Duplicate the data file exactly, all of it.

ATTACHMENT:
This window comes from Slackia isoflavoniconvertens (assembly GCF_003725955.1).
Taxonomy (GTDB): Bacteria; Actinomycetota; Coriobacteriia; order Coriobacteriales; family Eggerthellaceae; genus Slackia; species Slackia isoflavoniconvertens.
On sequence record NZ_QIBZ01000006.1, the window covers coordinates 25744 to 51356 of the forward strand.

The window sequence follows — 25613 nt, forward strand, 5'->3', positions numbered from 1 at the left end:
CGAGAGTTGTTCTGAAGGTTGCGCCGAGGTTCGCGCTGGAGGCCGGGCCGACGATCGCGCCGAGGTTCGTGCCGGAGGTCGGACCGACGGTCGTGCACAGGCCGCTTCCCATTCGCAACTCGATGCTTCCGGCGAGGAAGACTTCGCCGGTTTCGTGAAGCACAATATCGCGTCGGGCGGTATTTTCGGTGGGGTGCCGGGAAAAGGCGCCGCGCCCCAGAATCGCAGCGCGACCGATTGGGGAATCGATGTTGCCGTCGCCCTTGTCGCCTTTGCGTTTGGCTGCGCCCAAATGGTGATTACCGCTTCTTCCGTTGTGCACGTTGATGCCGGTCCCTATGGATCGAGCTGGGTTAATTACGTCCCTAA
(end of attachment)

This window comes from Slackia isoflavoniconvertens (assembly GCF_003725955.1).
Taxonomy (GTDB): Bacteria; Actinomycetota; Coriobacteriia; order Coriobacteriales; family Eggerthellaceae; genus Slackia; species Slackia isoflavoniconvertens.
On sequence record NZ_QIBZ01000006.1, the window covers coordinates 25744 to 51356 of the forward strand.

The window sequence follows — 25613 nt, forward strand, 5'->3', positions numbered from 1 at the left end:
CGAGAGTTGTTCTGAAGGTTGCGCCGAGGTTCGCGCTGGAGGCCGGGCCGACGATCGCGCCGAGGTTCGTGCCGGAGGTCGGACCGACGGTCGTGCACAGGCCGCTTCCCATTCGCAACTCGATGCTTCCGGCGAGGAAGACTTCGCCGGTTTCGTGAAGCACAATATCGCGTCGGGCGGTATTTTCGGTGGGGTGCCGGGAAAAGGCGCCGCGCCCCAGAATCGCAGCGCGACCGATTGGGGAATCGATGTTGCCGTCGCCCTTGTCGCCTTTGCGTTTGGCTGCGCCCAAATGGTGATTACCGCTTCTTCCGTTGTGCACGTTGATGCCGGTCCCTATGGATCGAGCTGGGTTAATTACGTCCCTAA